3 Numbers: Another upbeat Eurozone GDP report expected for Q2
- Eurozone output for Q2 is on track to rise 0.6% in today’s flash GDP
- There are welcome signs of growing momentum behind the GDP uptrend in Europe
- The US ISM Manufacturing Index is expected to backtrack after surging in June
- Economists expect a rebound in light-vehicle sales for the US in July
Output increased 0.9% in Q2 for Europe’s fourth-largest economy, slightly faster than Q1’s strong 0.8% rise. Factor in that the three-largest economies – Germany, France, and Italy – are growing too, based on the latest estimates, and it all adds up to a solid tailwind for projecting another round of healthy growth for today’s first look at the euro area’s profile during the April-through-June period.
Focus-Economics.com last week advised that “the Eurozone’s growth spurt likely remained strong in the second quarter as incoming data is bright.” Economists recently lifted GDP forecasts for a dozen euro area countries, including France, Greece, Italy and Spain, the consultancy noted.
Official confirmation of the bullish outlook is expected in today’s official Q2 GDP report from Eurostat. Econoday.com’s consensus forecast sees output rising 0.6% in Q1. The prediction anticipates that economic activity will expand at or above the 0.5% mark for three straight quarters for the first time in nearly a decade.
"Momentum is there. We're getting a broadening out of countries in terms of economic performance,” said the chief international economist at ING. “It’s not just the likes of Germany driving it all forward ... There does seem to be self-sustaining momentum.”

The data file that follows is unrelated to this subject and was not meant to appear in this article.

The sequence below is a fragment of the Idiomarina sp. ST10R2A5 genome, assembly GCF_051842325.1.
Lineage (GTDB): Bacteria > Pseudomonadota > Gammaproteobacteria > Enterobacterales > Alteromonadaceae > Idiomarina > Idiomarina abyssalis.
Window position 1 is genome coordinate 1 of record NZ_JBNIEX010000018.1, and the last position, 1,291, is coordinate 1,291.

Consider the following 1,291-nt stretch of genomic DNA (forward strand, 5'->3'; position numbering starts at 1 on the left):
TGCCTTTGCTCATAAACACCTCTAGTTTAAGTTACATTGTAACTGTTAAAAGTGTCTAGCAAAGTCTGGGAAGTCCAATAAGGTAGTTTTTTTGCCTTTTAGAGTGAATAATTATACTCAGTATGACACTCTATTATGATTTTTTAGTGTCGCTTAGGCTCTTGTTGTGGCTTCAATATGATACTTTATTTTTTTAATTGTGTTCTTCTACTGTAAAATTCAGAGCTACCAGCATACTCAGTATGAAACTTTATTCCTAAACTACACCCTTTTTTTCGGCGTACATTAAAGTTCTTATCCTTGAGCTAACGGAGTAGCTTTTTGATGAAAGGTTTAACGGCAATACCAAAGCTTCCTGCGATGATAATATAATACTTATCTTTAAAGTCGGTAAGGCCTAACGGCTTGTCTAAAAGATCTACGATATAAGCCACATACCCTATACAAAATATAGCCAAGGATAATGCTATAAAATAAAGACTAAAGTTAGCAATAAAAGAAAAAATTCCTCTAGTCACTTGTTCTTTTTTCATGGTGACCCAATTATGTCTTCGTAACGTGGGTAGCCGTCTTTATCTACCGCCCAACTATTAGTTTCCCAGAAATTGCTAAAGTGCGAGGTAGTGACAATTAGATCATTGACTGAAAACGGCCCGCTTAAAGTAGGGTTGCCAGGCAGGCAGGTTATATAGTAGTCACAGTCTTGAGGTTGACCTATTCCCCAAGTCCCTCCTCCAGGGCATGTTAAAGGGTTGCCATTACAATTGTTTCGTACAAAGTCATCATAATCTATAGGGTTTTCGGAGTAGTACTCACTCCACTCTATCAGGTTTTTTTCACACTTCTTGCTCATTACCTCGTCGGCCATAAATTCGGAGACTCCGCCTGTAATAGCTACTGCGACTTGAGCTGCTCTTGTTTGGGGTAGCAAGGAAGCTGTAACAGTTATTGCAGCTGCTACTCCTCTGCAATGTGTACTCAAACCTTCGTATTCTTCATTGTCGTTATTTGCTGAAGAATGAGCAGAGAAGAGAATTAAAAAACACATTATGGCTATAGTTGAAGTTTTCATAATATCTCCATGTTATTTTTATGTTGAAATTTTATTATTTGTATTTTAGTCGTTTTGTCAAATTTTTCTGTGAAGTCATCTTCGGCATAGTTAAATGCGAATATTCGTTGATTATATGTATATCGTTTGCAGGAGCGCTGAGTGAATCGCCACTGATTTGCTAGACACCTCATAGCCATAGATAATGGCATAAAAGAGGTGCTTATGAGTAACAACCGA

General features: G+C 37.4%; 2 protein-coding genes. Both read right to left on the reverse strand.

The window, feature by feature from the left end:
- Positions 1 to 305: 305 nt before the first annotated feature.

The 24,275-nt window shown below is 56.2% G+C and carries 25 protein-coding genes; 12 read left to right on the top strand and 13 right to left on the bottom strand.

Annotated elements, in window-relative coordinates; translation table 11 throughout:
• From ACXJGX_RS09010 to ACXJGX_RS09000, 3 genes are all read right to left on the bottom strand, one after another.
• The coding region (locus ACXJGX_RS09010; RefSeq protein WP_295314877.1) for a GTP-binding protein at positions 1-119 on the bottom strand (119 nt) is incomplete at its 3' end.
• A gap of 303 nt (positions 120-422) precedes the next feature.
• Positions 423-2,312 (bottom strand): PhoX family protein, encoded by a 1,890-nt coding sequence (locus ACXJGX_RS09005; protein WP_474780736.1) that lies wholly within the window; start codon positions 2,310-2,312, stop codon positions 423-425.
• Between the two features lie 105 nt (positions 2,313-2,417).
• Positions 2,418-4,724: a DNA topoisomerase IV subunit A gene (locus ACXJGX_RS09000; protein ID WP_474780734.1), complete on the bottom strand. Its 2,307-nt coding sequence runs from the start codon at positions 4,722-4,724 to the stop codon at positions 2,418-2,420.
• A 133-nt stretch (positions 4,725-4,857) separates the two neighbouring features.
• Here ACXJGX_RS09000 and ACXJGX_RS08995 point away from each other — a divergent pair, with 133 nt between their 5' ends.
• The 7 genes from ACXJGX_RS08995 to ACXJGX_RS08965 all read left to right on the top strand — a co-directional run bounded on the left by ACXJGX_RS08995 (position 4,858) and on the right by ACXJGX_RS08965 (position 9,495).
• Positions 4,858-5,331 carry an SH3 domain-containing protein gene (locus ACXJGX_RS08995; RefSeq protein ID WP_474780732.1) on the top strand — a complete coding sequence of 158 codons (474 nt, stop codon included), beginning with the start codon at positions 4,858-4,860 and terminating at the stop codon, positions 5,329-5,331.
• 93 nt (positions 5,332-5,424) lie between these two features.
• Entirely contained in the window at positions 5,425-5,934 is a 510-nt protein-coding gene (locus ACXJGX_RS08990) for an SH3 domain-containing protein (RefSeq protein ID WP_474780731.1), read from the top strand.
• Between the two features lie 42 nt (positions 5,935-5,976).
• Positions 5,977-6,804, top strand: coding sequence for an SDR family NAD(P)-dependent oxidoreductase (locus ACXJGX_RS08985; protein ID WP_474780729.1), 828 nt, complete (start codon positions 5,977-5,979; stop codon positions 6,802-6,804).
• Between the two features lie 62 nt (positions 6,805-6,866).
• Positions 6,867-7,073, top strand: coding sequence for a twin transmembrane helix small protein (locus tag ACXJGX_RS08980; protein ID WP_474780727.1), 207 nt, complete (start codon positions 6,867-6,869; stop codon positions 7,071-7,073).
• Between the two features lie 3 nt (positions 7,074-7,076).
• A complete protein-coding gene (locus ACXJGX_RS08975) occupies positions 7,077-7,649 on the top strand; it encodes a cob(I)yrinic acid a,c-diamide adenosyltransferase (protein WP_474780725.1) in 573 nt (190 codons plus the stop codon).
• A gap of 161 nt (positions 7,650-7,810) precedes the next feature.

In contrast with the competing Manufacturing PMI, the ISM’s survey data for the sector closed out the second quarter on a surprisingly strong note. The index jumped to 57.8, up sharply from May’s 54.9 and edging out February’s reading to reach the highest level in nearly three years.
Survey data published by IHS Markit also paints an upbeat picture for manufacturing, although the preliminary PMI profile for July (published last week) points to a continuation of moderate growth.
Economists are expecting that the wide gap between the two manufacturing benchmarks will narrow today as the ISM Manufacturing Index gives up some ground in July. Econoday.com’s consensus forecast calls for a drop in the benchmark to 56.4. Although that’s still a healthy pace that’s well above the neutral 50 mark, the slide from June’s 57.8 suggests that manufacturing activity is on track to maintain a moderate rate of expansion in the third quarter.
Good news, but the crowd’s forecast suggests that the odds are still low that we’ll see a hefty acceleration in growth in the immediate future.
For context, consider that retail sales overall have been slipping a bit in the two months through June. The slide marks the first back-to-back declines in almost a year. Is the softer trend a sign of trouble for the consumer spending in the third quarter and beyond? It’s too soon to know, but the retail appetite for vehicles last month offers a key clue.
Industry analysts have been managing expectations down recently. Analysts at Edmunds last week predicted that auto sales for July are on track for the biggest decline of the year so far. “July is historically a strong month, but with disappointing sales and inventories still building, something needs to give,” explained the executive director of industry analysis at Edmunds.
The consensus forecast for today’s combined auto and light-truck data, however, sees a modest improvement for last month, according to Econoday.com. After trending lower in this year’s first half, sales are expected to perk up by 300,000 to 16.8 million units (seasonally adjusted annual rate) in July – the biggest monthly advance to date in 2017.
Auto sales may still be facing headwinds, but the kickoff to the second half of 2017 is projected to start with a moderate round of growth for the combined numbers in the retail market for autos and light trucks. If so, the news may be a sign that consumer spending may be headed for a rebound in Q3.